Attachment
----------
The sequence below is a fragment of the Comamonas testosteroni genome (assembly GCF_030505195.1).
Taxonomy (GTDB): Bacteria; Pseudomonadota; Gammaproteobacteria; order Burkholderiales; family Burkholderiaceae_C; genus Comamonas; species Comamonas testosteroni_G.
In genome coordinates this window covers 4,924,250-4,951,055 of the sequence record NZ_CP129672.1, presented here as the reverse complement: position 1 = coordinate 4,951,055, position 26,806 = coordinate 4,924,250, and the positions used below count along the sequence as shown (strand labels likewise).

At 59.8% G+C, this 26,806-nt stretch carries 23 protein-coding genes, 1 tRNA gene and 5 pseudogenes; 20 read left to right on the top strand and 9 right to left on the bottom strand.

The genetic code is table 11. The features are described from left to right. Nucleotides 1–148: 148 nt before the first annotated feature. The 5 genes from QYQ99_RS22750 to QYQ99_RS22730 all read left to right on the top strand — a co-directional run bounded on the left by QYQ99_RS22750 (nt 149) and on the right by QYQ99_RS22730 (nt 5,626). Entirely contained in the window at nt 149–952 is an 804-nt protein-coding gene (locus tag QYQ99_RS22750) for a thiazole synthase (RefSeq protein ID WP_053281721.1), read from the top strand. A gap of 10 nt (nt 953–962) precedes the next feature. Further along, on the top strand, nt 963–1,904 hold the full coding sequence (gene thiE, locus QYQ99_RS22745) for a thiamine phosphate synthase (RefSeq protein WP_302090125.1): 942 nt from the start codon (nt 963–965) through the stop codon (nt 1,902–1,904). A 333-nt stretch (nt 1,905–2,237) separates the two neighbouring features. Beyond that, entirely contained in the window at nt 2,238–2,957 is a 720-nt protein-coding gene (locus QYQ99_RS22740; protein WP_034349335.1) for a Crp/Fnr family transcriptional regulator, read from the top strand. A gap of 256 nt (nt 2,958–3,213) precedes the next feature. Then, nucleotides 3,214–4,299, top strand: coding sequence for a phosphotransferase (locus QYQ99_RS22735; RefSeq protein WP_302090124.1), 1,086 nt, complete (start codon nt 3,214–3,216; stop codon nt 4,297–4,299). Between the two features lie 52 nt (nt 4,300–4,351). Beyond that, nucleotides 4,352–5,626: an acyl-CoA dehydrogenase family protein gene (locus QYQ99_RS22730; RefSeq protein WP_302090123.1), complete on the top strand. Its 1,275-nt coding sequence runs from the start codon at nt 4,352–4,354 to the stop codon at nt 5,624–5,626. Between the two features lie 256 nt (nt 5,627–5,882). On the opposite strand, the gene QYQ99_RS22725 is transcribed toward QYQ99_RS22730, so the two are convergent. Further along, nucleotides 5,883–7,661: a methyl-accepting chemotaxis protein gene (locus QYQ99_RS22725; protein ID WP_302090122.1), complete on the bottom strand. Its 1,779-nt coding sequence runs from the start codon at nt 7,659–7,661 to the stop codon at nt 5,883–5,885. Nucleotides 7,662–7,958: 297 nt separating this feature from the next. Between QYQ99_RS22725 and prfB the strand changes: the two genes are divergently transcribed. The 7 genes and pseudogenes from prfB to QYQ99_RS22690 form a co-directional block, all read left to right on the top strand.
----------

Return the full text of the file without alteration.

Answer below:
The sequence below is a fragment of the Comamonas testosteroni genome (assembly GCF_030505195.1).
Taxonomy (GTDB): Bacteria; Pseudomonadota; Gammaproteobacteria; order Burkholderiales; family Burkholderiaceae_C; genus Comamonas; species Comamonas testosteroni_G.
In genome coordinates this window covers 4,924,250-4,951,055 of the sequence record NZ_CP129672.1, presented here as the reverse complement: position 1 = coordinate 4,951,055, position 26,806 = coordinate 4,924,250, and the positions used below count along the sequence as shown (strand labels likewise).

At 59.8% G+C, this 26,806-nt stretch carries 23 protein-coding genes, 1 tRNA gene and 5 pseudogenes; 20 read left to right on the top strand and 9 right to left on the bottom strand.

The genetic code is table 11. The features are described from left to right. Nucleotides 1–148: 148 nt before the first annotated feature. The 5 genes from QYQ99_RS22750 to QYQ99_RS22730 all read left to right on the top strand — a co-directional run bounded on the left by QYQ99_RS22750 (nt 149) and on the right by QYQ99_RS22730 (nt 5,626). Entirely contained in the window at nt 149–952 is an 804-nt protein-coding gene (locus tag QYQ99_RS22750) for a thiazole synthase (RefSeq protein ID WP_053281721.1), read from the top strand. A gap of 10 nt (nt 953–962) precedes the next feature. Further along, on the top strand, nt 963–1,904 hold the full coding sequence (gene thiE, locus QYQ99_RS22745) for a thiamine phosphate synthase (RefSeq protein WP_302090125.1): 942 nt from the start codon (nt 963–965) through the stop codon (nt 1,902–1,904). A 333-nt stretch (nt 1,905–2,237) separates the two neighbouring features. Beyond that, entirely contained in the window at nt 2,238–2,957 is a 720-nt protein-coding gene (locus QYQ99_RS22740; protein WP_034349335.1) for a Crp/Fnr family transcriptional regulator, read from the top strand. A gap of 256 nt (nt 2,958–3,213) precedes the next feature. Then, nucleotides 3,214–4,299, top strand: coding sequence for a phosphotransferase (locus QYQ99_RS22735; RefSeq protein WP_302090124.1), 1,086 nt, complete (start codon nt 3,214–3,216; stop codon nt 4,297–4,299). Between the two features lie 52 nt (nt 4,300–4,351). Beyond that, nucleotides 4,352–5,626: an acyl-CoA dehydrogenase family protein gene (locus QYQ99_RS22730; RefSeq protein WP_302090123.1), complete on the top strand. Its 1,275-nt coding sequence runs from the start codon at nt 4,352–4,354 to the stop codon at nt 5,624–5,626. Between the two features lie 256 nt (nt 5,627–5,882). On the opposite strand, the gene QYQ99_RS22725 is transcribed toward QYQ99_RS22730, so the two are convergent. Further along, nucleotides 5,883–7,661: a methyl-accepting chemotaxis protein gene (locus QYQ99_RS22725; protein ID WP_302090122.1), complete on the bottom strand. Its 1,779-nt coding sequence runs from the start codon at nt 7,659–7,661 to the stop codon at nt 5,883–5,885. Nucleotides 7,662–7,958: 297 nt separating this feature from the next. Between QYQ99_RS22725 and prfB the strand changes: the two genes are divergently transcribed. The 7 genes and pseudogenes from prfB to QYQ99_RS22690 form a co-directional block, all read left to right on the top strand.